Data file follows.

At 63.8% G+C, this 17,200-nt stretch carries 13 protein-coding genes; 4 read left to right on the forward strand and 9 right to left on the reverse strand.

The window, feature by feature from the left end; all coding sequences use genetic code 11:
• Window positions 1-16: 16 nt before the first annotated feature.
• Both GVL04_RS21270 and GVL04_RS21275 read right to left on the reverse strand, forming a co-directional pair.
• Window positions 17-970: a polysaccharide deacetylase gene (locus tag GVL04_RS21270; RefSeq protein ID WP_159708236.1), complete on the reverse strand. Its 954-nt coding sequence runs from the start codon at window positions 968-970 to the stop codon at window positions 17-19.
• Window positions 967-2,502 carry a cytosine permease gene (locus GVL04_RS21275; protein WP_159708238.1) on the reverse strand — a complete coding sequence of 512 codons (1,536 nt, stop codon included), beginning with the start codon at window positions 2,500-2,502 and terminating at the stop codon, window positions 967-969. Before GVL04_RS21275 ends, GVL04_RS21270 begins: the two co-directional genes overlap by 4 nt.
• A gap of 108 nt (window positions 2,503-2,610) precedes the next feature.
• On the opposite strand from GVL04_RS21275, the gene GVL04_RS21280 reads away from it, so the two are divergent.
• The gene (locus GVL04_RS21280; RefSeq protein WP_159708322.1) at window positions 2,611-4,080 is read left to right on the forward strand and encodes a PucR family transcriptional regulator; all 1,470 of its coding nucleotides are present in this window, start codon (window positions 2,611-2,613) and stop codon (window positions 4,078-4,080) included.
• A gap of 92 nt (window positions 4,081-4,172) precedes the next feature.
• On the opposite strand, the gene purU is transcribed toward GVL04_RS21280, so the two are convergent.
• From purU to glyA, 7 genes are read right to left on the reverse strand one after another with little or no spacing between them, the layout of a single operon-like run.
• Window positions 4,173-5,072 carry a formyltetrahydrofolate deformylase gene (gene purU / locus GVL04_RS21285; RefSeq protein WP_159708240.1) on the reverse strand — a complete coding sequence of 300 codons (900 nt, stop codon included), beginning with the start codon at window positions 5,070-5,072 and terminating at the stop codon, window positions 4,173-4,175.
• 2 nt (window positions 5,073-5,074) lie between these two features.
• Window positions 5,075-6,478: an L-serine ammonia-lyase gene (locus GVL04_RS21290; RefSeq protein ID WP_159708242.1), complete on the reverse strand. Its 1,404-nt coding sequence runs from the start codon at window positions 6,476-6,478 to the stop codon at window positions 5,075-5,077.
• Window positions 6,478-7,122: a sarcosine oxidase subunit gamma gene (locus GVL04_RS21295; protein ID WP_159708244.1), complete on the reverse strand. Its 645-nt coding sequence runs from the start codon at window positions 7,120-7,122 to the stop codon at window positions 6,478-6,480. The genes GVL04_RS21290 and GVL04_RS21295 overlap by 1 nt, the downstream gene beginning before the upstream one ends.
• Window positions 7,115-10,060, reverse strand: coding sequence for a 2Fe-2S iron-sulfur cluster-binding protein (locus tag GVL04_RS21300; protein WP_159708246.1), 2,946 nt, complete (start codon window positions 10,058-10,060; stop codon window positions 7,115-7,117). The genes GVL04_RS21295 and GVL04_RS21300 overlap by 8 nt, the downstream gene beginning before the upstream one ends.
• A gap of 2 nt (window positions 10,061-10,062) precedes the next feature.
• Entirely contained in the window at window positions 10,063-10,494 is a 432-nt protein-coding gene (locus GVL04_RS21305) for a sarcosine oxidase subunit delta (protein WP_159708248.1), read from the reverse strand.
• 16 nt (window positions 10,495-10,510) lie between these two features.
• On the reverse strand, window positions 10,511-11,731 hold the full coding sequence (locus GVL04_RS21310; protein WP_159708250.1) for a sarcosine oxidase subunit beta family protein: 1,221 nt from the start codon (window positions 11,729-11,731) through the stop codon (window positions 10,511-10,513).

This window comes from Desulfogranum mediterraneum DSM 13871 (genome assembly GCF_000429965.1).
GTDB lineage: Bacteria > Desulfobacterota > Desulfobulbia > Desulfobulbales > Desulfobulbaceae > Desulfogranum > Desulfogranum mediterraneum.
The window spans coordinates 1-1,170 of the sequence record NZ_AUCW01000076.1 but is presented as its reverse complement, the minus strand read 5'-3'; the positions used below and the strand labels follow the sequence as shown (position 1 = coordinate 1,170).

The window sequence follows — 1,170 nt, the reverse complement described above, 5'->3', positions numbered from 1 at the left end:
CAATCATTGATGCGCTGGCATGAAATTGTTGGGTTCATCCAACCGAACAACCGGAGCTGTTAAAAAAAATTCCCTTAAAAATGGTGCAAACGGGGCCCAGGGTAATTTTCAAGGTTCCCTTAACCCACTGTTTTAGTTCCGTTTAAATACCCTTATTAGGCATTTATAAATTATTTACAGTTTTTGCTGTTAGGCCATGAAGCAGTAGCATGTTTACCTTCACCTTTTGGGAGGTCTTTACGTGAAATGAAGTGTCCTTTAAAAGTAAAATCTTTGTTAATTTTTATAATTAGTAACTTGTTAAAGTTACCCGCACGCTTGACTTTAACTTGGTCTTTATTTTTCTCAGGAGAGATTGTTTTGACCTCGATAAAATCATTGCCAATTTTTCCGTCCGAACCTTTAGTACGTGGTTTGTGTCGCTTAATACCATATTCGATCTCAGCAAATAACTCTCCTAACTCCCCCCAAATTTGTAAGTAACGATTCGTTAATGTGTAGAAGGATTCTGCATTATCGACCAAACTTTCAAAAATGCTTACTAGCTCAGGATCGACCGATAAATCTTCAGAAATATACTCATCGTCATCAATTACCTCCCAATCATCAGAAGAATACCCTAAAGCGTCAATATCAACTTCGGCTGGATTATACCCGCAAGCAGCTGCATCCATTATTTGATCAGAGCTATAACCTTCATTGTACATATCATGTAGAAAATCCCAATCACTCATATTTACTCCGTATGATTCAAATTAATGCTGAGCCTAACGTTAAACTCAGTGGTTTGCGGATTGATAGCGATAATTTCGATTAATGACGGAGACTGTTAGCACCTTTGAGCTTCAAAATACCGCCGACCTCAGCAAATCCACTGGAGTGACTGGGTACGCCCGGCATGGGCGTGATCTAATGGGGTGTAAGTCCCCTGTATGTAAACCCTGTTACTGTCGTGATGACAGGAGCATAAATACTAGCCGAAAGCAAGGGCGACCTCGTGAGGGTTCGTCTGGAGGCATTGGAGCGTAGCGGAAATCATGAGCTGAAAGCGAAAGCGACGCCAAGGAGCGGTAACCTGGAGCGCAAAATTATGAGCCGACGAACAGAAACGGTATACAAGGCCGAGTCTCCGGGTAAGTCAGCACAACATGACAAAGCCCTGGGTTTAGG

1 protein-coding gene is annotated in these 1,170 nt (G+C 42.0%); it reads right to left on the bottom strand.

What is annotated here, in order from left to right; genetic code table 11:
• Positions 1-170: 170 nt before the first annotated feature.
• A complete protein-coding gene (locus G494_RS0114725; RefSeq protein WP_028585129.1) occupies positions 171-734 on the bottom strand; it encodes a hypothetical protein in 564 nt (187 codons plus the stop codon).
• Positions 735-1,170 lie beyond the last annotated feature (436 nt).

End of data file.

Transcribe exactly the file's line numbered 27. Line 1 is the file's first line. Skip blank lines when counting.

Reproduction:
1 protein-coding gene is annotated in these 1,170 nt (G+C 42.0%); it reads right to left on the bottom strand.